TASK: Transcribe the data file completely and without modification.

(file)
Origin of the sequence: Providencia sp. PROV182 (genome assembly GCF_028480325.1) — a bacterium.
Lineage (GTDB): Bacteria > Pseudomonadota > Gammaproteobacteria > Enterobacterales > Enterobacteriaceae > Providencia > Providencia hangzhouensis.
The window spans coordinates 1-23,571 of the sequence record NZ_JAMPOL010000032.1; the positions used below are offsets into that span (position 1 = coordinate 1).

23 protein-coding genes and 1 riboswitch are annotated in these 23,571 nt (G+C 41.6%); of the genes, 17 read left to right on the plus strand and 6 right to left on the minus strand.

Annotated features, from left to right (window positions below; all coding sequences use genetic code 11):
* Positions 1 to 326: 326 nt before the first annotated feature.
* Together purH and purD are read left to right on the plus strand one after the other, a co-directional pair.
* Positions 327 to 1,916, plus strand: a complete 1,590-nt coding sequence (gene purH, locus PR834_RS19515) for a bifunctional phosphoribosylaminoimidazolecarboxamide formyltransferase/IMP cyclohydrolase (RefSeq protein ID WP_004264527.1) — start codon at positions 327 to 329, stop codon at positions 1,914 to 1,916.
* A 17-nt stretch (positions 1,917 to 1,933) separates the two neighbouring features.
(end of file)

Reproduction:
Origin of the sequence: Providencia sp. PROV182 (genome assembly GCF_028480325.1) — a bacterium.
Lineage (GTDB): Bacteria > Pseudomonadota > Gammaproteobacteria > Enterobacterales > Enterobacteriaceae > Providencia > Providencia hangzhouensis.
The window spans coordinates 1-23,571 of the sequence record NZ_JAMPOL010000032.1; the positions used below are offsets into that span (position 1 = coordinate 1).

23 protein-coding genes and 1 riboswitch are annotated in these 23,571 nt (G+C 41.6%); of the genes, 17 read left to right on the plus strand and 6 right to left on the minus strand.

Annotated features, from left to right (window positions below; all coding sequences use genetic code 11):
* Positions 1 to 326: 326 nt before the first annotated feature.
* Together purH and purD are read left to right on the plus strand one after the other, a co-directional pair.
* Positions 327 to 1,916, plus strand: a complete 1,590-nt coding sequence (gene purH, locus PR834_RS19515) for a bifunctional phosphoribosylaminoimidazolecarboxamide formyltransferase/IMP cyclohydrolase (RefSeq protein ID WP_004264527.1) — start codon at positions 327 to 329, stop codon at positions 1,914 to 1,916.
* A 17-nt stretch (positions 1,917 to 1,933) separates the two neighbouring features.